One of his men kicked the ladder away. Mistress Smith’s body dropped, pulling the rope taut. She thrashed wildly in the air. In her reddening face, her eyes bulged. Her desperate, pleading gaze met Miranda’s.
Miranda’s stomach lurched, and she tasted bile. Swallowing frantically, she whispered, Ease, and tried to push power into the words. Stop the pain. Stop!
It wasn’t working. Oh, if only she could do something. Anything!
Stop, she thought desperately.
Wrenching pain lanced through her head, and the crowd vanished. Purple-gray mists swept around her, swallowing the shouting, hooting voices.
Beneath her feet lay solid shadow, and the nasty odor of rotten eggs pervaded the dank, foggy twilight. Her neck and arms tingled with magic. With cold foreboding.
The fog receded, revealing a white boar–with blue eyes, not small, black, piggy ones–lying on a carpet of deep blue bordered in mulberry. It struggled to rise, its eyes dark with pain and mute appeal that wrenched her heart.
Above it loomed a red dragon bugling in triumph. White and green striations shimmered on the undersides of its spread wings. Blood dripped from its talons and flowed from gouges in the boar’s side. She’d always loved tales of dragons, but this one’s joy stabbed into her with the certainty that the creature was evil.
Summon the boar’s knight, said a voice in her head.
As she backed away from the gory tableau, the reeking fog closed around the images. A man’s face flashed into her mind, his strong, stern features framed by a knight’s helm. Clad in gleaming, silver armor, he galloped a black charger through the swirling vapors to confront the dragon.
On his left arm, he bore a shield emblazoned with twin stripes of mulberry and blue down the middle and a white rose backed by the rays of a sunburst in the center. Etched boars and sunburst roses covered his armor.
Beneath straight, dark brows, his blue eyes narrowed as he eyed the dragon and its prey.
If he opposed the dragon, did that mean he was a force for good? Her instincts said yes, but how could she know?
The dragon roared, a ground-shaking threat, and the knight’s expression hardened. He slammed his visor shut, drew his broadsword, and spurred his mount to charge. The dragon belched flame.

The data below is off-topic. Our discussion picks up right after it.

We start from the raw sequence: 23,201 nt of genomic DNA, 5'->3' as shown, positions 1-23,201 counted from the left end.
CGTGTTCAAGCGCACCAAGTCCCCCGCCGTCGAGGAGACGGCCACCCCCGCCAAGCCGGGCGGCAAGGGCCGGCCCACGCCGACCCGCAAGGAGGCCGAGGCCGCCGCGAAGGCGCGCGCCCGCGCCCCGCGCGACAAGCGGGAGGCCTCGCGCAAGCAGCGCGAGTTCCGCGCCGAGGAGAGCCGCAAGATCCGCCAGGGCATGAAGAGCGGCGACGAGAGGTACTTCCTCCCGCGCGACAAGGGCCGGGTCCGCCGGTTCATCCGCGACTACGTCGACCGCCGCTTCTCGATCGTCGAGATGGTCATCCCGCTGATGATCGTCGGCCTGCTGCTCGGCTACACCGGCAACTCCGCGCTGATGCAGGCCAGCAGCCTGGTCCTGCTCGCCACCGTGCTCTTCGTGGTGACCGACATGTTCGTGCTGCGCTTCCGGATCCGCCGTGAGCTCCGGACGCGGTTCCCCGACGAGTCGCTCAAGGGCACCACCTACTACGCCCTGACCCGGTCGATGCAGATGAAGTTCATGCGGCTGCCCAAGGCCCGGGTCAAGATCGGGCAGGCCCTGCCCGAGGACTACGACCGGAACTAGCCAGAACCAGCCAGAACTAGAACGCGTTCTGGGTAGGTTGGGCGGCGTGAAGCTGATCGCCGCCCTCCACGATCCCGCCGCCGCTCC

No! He’d be killed.
The fog closed over the scene, then cleared.
Miranda found herself sitting on the ground by the cart, surrounded by half a dozen anxious townsfolk and the inn’s driver. The vision, or whatever it was, was over. Gasping in relief, she clutched the arm supporting her.
Its owner was the last man who’d bought a bun. “Did you hit your head, mistress? Are y’all right?”
They were watching her–all looking at her face. Staring. Oh, no–were her glamours–? But she could feel her power still shrouding her, holding them in place.
Shaky with relief, she scrambled upright. “I’m quite well. I thank you. I must have lost my balance.”
Of course she had. That had felt like a true vision, the sort she hadn’t had in years, as unexpected as it was disturbing. Why would one come to her now?
And why would a man fight a dragon for a boar?
She could worry about that later. Now she couldn’t afford to draw so much notice. “I’m all right. Truly.”
“Been hexed, more like,” said an elderly woman in stern tones. “No tellin’ what a witch’ll do at the end.”
If only the explanation were that simple, but Mistress Smith’s limp body dangled at the edge of Miranda’s vision. The old woman had passed beyond caring what anyone thought, God rest her soul.
Miranda mustered a weak smile. “I thank you, all of you. I’m quite well now.”
“You missed the show,” a man said. “Glad you’re well, mistress.”
Nodding her thanks, Miranda let the driver help her into the cart. The sooner she escaped all this attention, the better.
Wind rattled the window panes of the inn’s empty common room, whispering of change and danger and warning. The glass blocked most of the chill, but Miranda shivered. Her hands tightened on the broom. The shadows the firelight cast over the familiar plaster walls and beamed ceiling felt ominous. Threatening.
Such a wind had blown on the night Mother died, thirteen years ago. Miranda had been only nine then, but she’d never forgotten it.
She set her jaw against the old pain. Perhaps she was imagining things, overwrought about today’s injustice.
The hours since this morning’s hanging had been too busy for pondering strange events. Now that she had time and quiet, she should puzzle out the strange vision, not chide herself over what she couldn’t help.
As though summoned by her thought, the purple-gray fog blotted out sight and sound and scent. She stumbled. Caught herself on a bench.
The fog swirled aside to reveal a bedchamber. A dying man, brown-haired and sturdy but writhing in pain. He shouldn’t die so soon. Somehow, she felt certain. From somewhere near, triumph poured over her like flood waters.
Miranda shuddered. Who could glory in that?
Skeletal creatures rushed, shrieking, out of the mists, and a cry choked in her throat.
“Miranda?” A familiar voice broke into the torrent, ending the horrible visions. Short, blonde Lucy, the friendliest of the other maids, hurried into the room.